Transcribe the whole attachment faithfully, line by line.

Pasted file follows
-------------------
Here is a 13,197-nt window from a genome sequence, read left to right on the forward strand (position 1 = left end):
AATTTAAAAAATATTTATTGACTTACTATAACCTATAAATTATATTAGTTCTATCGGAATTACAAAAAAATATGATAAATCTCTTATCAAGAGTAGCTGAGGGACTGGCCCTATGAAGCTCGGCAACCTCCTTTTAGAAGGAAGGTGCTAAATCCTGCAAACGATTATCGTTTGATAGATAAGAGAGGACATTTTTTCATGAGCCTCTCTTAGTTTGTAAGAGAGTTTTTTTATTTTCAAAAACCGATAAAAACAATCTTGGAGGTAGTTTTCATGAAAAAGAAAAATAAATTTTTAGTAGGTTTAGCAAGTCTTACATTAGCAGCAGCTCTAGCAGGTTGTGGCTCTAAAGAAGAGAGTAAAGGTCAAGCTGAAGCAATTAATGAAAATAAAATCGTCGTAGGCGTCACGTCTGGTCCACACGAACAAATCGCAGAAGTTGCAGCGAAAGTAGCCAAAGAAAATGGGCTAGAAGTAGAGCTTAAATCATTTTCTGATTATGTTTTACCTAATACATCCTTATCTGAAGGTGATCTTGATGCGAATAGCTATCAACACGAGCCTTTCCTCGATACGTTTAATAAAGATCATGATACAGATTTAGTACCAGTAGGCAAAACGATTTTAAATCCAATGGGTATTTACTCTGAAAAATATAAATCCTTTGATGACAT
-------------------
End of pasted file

Here is a 13,197-nt window from a genome sequence, read left to right on the forward strand (position 1 = left end):
AATTTAAAAAATATTTATTGACTTACTATAACCTATAAATTATATTAGTTCTATCGGAATTACAAAAAAATATGATAAATCTCTTATCAAGAGTAGCTGAGGGACTGGCCCTATGAAGCTCGGCAACCTCCTTTTAGAAGGAAGGTGCTAAATCCTGCAAACGATTATCGTTTGATAGATAAGAGAGGACATTTTTTCATGAGCCTCTCTTAGTTTGTAAGAGAGTTTTTTTATTTTCAAAAACCGATAAAAACAATCTTGGAGGTAGTTTTCATGAAAAAGAAAAATAAATTTTTAGTAGGTTTAGCAAGTCTTACATTAGCAGCAGCTCTAGCAGGTTGTGGCTCTAAAGAAGAGAGTAAAGGTCAAGCTGAAGCAATTAATGAAAATAAAATCGTCGTAGGCGTCACGTCTGGTCCACACGAACAAATCGCAGAAGTTGCAGCGAAAGTAGCCAAAGAAAATGGGCTAGAAGTAGAGCTTAAATCATTTTCTGATTATGTTTTACCTAATACATCCTTATCTGAAGGTGATCTTGATGCGAATAGCTATCAACACGAGCCTTTCCTCGATACGTTTAATAAAGATCATGATACAGATTTAGTACCAGTAGGCAAAACGATTTTAAATCCAATGGGTATTTACTCTGAAAAATATAAATCCTTTGATGACAT